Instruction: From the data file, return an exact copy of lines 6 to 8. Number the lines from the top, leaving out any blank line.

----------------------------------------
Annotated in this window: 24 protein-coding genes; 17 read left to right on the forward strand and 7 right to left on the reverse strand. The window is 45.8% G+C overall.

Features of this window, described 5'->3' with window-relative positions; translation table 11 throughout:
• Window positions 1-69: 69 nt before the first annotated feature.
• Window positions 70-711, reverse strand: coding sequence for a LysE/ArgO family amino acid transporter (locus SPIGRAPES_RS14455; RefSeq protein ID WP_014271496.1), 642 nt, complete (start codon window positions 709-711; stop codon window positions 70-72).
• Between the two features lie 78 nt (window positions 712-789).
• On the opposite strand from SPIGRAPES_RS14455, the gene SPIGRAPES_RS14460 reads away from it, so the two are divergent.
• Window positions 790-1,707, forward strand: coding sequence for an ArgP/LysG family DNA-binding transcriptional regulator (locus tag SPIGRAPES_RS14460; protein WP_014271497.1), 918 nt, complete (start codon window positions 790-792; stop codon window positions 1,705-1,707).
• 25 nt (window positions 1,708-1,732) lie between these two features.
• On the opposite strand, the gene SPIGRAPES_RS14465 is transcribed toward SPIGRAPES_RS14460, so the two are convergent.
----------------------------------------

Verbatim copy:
• On the opposite strand from SPIGRAPES_RS14455, the gene SPIGRAPES_RS14460 reads away from it, so the two are divergent.
• Window positions 790-1,707, forward strand: coding sequence for an ArgP/LysG family DNA-binding transcriptional regulator (locus tag SPIGRAPES_RS14460; protein WP_014271497.1), 918 nt, complete (start codon window positions 790-792; stop codon window positions 1,705-1,707).
• 25 nt (window positions 1,708-1,732) lie between these two features.